From our network of offices in Oxford, New York, Philadelphia, Boca Raton, Boston, Melbourne, Singapore, Beijing, Tokyo, Stockholm, New Delhi and Johannesburg, Taylor & Francis staff provide local expertise and support to our editors, societies and authors and tailored, efficient customer service to our library colleagues.

For more information, please contact:

Alan Crompton, Routledge, Taylor & Francis Group Email: Alan.Crompton@tandf.co.uk Tel: +44 (20) 701 74225

, Oxford.

The Jaws Effect: biting review finds shark policy based on movie myths

The film Jaws has heavily influenced Western Australia’s stance on sharks, a review of over a decade of state government policy has found.

Dr Christopher Neff of the University of Sydney has examined the narratives and shark hunt policies implemented by different WA Governments between 2000 and 2014 and found striking similarities to the 1975 Spielberg classic.

"In particular, the Western Australian Government's current ‘Imminent Threat’ policy to catch and kill ‘rogue’ sharks is predicated on Hollywood fiction,” says Dr Neff, a lecturer in public policy at the University’s Department of Government and International Relations.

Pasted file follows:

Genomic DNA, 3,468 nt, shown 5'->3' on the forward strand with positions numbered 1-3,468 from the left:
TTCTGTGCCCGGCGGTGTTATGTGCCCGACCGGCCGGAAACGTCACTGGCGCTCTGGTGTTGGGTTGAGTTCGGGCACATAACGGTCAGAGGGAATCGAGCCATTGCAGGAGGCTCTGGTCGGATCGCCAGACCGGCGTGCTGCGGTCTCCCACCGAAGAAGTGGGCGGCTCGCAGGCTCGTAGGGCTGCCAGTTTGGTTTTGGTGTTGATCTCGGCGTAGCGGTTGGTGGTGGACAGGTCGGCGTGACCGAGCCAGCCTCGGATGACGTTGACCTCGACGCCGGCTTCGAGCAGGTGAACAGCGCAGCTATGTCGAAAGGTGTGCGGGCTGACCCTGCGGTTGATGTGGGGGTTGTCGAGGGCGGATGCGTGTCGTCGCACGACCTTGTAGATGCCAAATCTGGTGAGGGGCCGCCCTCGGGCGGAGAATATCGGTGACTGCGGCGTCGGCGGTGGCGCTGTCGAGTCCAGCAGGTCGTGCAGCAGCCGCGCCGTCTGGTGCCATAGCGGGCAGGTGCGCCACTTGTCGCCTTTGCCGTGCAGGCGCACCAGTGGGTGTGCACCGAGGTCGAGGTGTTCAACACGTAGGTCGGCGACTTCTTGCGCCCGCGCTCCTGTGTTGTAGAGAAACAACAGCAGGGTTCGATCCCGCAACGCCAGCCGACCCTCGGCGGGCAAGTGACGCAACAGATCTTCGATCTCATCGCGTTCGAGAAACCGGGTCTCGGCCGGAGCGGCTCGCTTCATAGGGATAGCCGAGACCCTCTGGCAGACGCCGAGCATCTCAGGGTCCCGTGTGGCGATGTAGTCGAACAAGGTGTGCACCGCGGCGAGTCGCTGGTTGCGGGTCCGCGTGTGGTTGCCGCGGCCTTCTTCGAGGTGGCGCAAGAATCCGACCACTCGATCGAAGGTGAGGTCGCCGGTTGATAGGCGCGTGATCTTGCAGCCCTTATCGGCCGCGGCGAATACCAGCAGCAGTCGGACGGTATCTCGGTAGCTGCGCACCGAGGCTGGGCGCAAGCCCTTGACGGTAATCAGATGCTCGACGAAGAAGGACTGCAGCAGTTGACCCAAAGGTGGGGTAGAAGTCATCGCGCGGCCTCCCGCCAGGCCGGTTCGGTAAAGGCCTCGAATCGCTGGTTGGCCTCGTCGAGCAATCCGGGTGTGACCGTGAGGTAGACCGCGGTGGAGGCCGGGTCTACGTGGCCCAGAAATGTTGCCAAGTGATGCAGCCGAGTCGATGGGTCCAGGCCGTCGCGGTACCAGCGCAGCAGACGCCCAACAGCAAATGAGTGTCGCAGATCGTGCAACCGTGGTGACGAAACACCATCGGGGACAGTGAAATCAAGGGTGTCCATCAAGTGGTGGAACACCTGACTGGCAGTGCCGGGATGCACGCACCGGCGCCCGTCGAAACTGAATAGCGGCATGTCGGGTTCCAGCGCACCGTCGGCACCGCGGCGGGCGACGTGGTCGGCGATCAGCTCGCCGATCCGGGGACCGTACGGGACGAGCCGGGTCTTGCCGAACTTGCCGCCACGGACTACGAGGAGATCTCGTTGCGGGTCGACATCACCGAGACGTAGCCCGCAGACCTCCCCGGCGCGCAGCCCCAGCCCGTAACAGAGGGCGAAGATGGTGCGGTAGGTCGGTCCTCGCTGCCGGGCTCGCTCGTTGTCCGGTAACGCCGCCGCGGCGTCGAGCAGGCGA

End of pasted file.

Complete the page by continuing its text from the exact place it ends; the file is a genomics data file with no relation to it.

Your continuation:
In October this year, the West Australian government withdrew an application to the federal government to extend its drumline policy, albeit securing permission to kill sharks deemed by the government to pose ‘imminent threat’ to beachgoers.

“This policy is using myths as the basis for killing sharks that are protected by law and which provides no real beach safety,” he says.

"This fiction serves an important political purpose because films allow politicians to rely on familiar narratives following shark bites to blame individual sharks in order to make the events governable and to trump evidence-based science."

"The message from this research is that politicians do not have a right to their own set of scientific facts about sharks, no matter how popular the movie."